I will soon be 60, and my doctor has advised that I get the shingles vaccine. I don’t know enough to make an informed decision on this. What is the latest recommendation?
Shingles is one of those dreadful conditions that you may not think too much about until you have to endure it. According to Phil Santangelo, PhD, a biomedical engineer working as a researcher and professor at Georgia Institute of Technology, about 90 percent of adults had chickenpox early in life. Once exposed, this virus (a first cousin of the herpes virus) retreats into a person’s nervous system and lies dormant. It can reactivate later in life, usually after age 50, and cause shingles. Shingles starts as an intensely painful rash, but it doesn’t stop there. It can lead to severe, long-lasting and potentially permanent nerve pain and, in some cases, increases stroke risk. People with weakened immune systems or those taking immune-suppressing medications for conditions such as rheumatoid arthritis or lupus or those using chemotherapy drugs are at the greatest risk for developing the infection. According to Santangelo, your doctor’s suggestion to take the vaccine is wise. Zostavax, which the FDA approved more than a decade ago, prevents shingles in about half of those who receive the single injection. Santangelo suggests talking to your physician about a new vaccine that was FDA approved in 2017 and has been demonstrated to be a much more effective prevention against shingles five years post-injection. He reports that research has shown it to be particularly effective in older adults, who face the highest risk for shingles.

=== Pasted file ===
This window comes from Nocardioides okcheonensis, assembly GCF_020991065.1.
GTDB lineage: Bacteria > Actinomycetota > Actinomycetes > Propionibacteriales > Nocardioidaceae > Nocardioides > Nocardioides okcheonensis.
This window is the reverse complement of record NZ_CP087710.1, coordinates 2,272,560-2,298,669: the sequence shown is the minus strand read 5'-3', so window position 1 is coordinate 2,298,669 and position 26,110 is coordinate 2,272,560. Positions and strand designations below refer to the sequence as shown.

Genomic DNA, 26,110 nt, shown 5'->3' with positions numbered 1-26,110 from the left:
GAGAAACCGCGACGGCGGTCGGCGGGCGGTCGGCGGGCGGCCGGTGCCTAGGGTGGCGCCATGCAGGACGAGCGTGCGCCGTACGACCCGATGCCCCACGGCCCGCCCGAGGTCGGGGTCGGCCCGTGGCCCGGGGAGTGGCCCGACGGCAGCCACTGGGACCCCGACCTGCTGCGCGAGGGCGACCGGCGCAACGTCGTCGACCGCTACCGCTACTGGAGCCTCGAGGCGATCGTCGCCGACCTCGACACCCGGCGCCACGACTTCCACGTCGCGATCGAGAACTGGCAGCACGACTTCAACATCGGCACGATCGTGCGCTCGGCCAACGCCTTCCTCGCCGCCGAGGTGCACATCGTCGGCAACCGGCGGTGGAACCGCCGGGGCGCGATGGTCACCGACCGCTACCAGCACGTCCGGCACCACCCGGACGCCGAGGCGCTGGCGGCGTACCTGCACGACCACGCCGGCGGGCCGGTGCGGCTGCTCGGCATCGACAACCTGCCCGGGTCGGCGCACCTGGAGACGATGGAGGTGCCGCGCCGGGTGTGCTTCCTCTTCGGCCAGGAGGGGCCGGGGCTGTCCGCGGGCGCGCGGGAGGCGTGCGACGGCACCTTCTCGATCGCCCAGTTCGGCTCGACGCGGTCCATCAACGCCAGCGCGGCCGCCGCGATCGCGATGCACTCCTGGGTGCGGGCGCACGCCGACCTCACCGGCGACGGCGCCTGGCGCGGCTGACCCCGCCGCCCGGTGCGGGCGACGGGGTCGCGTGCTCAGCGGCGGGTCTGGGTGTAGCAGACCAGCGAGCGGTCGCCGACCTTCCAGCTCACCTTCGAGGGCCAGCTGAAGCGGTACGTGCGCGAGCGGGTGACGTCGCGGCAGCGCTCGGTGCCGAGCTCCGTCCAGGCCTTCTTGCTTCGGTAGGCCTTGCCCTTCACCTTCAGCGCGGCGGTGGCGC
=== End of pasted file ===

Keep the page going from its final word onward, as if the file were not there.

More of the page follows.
Want to learn more about shingles? Try your hand at our quiz, “The Pain of Shingles.”